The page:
There is no questioning the fact that Greg Capullo is a beast. I’m not talking about physically, although he is not someone I’d want to mess with, I’m talking artistically. Whether it was his gruesome, brutal rendition of the Joker in Death of the Family, his big intimidating take on Clayface, or his reimagining the early days of Batman in Zero Year, Capullo has drawn 11 of the most beautiful comics to ever feature the Dark Knight this year. With only one planned fill in issue in 2013, it can’t be argued that Greg Capullo is one of the hardest working men in comics. Not only has he drawn a lot of pages this year, including a few extra sized issues, he has done a ton of reconceptualizing and redesigning classic ideas and looks as Zero Year has demanded. It is a lot of pressure to be the artistic vision behind the most popular character in the world, let alone recreating some of Batman’s defining moments for a new generation of readers, but Capullo has been more than up to the task. There are a lot of great artists working in comics right now, but when it came down to it with everything considered, the choice for 2013’s Best Artist was an easy one.

Runner-Up: Fiona Staples (Saga)


Justice_League_Dark_Vol_1_23_VariantMatt Santori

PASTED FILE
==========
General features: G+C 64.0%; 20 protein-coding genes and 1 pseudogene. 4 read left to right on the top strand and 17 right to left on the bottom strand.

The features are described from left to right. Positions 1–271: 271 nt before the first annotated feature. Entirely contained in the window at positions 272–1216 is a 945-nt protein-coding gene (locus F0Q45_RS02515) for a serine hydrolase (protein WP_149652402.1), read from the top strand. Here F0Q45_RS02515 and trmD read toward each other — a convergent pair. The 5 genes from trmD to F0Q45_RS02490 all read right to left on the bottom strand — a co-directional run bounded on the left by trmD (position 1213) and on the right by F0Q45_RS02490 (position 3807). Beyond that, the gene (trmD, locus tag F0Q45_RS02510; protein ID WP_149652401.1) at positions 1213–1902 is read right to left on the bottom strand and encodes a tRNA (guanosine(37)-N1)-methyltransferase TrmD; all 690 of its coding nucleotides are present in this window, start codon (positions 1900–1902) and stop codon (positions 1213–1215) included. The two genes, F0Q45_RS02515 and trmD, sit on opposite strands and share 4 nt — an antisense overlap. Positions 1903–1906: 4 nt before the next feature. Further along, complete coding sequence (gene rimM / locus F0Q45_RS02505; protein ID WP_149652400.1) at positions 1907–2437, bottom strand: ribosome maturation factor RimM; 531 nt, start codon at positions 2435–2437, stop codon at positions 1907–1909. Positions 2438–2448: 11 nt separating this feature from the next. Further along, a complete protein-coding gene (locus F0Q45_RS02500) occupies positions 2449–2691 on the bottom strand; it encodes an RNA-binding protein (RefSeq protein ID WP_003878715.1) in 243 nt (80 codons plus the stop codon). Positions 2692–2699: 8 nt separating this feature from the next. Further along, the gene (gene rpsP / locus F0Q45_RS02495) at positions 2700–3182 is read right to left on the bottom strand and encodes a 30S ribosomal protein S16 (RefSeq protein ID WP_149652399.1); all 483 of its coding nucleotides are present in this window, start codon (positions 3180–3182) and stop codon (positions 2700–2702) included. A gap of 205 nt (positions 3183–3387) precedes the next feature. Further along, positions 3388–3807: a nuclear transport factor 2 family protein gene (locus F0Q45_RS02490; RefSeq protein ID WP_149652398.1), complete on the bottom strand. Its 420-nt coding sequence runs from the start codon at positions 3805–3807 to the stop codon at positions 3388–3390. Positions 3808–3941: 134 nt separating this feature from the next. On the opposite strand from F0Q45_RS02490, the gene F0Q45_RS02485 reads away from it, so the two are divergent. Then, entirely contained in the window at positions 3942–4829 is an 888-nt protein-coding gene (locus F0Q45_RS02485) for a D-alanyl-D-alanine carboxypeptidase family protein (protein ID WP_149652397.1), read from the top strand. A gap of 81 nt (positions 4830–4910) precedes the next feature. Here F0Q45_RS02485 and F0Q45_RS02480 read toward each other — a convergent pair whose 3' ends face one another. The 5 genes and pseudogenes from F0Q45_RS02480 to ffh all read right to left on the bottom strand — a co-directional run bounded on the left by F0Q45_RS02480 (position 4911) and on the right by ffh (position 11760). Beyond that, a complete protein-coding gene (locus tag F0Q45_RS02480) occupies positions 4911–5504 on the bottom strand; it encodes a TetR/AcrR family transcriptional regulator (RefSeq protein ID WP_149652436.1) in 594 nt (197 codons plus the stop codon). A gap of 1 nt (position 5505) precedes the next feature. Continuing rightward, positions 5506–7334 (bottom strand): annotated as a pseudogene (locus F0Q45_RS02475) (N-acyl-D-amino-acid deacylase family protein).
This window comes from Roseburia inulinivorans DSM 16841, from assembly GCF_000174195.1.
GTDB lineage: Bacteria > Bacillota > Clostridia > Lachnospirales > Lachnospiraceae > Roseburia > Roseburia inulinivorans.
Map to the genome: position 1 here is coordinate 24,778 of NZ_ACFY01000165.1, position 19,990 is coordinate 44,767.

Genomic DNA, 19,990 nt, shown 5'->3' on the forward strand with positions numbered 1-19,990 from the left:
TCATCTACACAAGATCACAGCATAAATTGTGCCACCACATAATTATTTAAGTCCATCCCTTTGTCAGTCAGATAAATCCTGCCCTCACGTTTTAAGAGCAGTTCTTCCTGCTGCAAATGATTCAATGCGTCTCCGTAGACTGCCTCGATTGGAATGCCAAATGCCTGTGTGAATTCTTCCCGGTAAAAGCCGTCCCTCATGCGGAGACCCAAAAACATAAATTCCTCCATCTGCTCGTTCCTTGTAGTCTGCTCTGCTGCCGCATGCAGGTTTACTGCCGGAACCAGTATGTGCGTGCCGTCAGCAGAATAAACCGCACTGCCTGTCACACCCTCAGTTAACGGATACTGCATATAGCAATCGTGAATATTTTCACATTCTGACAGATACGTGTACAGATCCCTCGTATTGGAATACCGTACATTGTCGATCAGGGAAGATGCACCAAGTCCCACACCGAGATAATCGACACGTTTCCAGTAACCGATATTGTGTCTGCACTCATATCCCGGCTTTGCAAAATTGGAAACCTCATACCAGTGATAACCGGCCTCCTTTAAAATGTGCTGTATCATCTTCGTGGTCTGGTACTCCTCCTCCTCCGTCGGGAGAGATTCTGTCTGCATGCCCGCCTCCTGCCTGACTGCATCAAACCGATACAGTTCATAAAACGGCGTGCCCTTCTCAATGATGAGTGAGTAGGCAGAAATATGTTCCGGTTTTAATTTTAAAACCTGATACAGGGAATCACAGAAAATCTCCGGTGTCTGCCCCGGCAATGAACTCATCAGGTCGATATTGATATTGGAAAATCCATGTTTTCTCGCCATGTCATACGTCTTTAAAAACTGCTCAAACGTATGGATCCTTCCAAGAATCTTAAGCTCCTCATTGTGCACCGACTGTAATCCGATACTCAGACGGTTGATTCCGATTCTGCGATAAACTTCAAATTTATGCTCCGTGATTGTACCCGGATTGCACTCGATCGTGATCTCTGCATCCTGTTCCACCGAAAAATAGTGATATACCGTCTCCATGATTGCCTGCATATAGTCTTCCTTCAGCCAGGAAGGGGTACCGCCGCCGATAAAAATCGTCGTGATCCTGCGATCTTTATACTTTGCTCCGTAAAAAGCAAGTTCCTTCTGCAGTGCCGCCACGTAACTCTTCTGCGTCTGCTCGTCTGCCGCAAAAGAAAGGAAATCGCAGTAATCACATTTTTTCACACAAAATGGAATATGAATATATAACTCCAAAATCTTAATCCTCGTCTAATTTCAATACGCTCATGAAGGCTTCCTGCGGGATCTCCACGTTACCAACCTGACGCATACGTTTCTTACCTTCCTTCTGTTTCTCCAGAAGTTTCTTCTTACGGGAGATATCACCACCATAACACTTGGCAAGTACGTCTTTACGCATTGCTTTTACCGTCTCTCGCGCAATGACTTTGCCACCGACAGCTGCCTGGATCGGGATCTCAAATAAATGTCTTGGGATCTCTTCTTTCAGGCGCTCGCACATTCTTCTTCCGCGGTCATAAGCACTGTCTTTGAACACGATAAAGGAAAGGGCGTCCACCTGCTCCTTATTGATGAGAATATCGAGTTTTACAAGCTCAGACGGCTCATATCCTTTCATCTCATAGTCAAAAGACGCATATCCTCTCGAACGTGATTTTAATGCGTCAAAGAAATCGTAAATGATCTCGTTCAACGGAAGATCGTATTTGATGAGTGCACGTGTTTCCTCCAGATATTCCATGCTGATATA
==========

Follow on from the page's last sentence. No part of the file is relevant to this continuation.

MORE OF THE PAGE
Mikel Janin (Justice League Dark)

No question, Mikel Janin shone as one of the best artists of the New 52 launch in 2012, but 2013 not only saw his work look better than ever — it gave him a chance to draw the big guns. With Trinity War raging across all the Justice League books, Janin’s pencil got to render the likes of Wonder Woman, Batman, and Superman, alongside Dark mainstays like John Constantine and Frankenstein. And my eyes literally bugged out of my head. Gorgeous faces. Gorgeous bodies. Amazing layouts. Beautiful action. Black Orchid shedding her skin is as revelatory as Wonder Woman unsheathing her sword. Every page is just insanely beautiful. Someone needs to chain this guy to the DC drawing table forever.

Runner-Up: Francesco Francavilla (Black Beetle, Batwoman)


velvet02_coverAaron Long

Steve Epting (New Avengers, Velvet)

This choice will shock no one who knows me, but Epting absolutely killed it this year. Dustin Weaver was a VERY close second, but Epting’s work in New Avengers and Velvet was top flight. The Illuminati have never looked better than by Epting’s hand and the world of Velvet is dynamic and visually engrossing. More Velvet by Epting’s hand is coming our way and I can’t wait to see what he’s going to do in the book next.

Runner-Up: Dustin Weaver (Avengers, Infinity)


Check Comicosity again tomorrow to see more “Best of 2013” lists! Happy Holidays from the staff at Comicosity!




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One Comment;

  1. Brian White said:

    As a lifelong comic reader I don’t understand the trend of art like that featured in Young Avengers. Now, Jim Cheung was top ten, maybe top five. There are so many great examples of art at Marvel in 2013 such as Simone Bianchi’s Thanos Rising, Esad Ribic’s Thor God of Thunder. These are serious art efforts. In contrast McKelvie’s art on Young Avengers is cartoonish. It’s fine if you want to read an Archie comic but it doesn’t qualify for superhero art.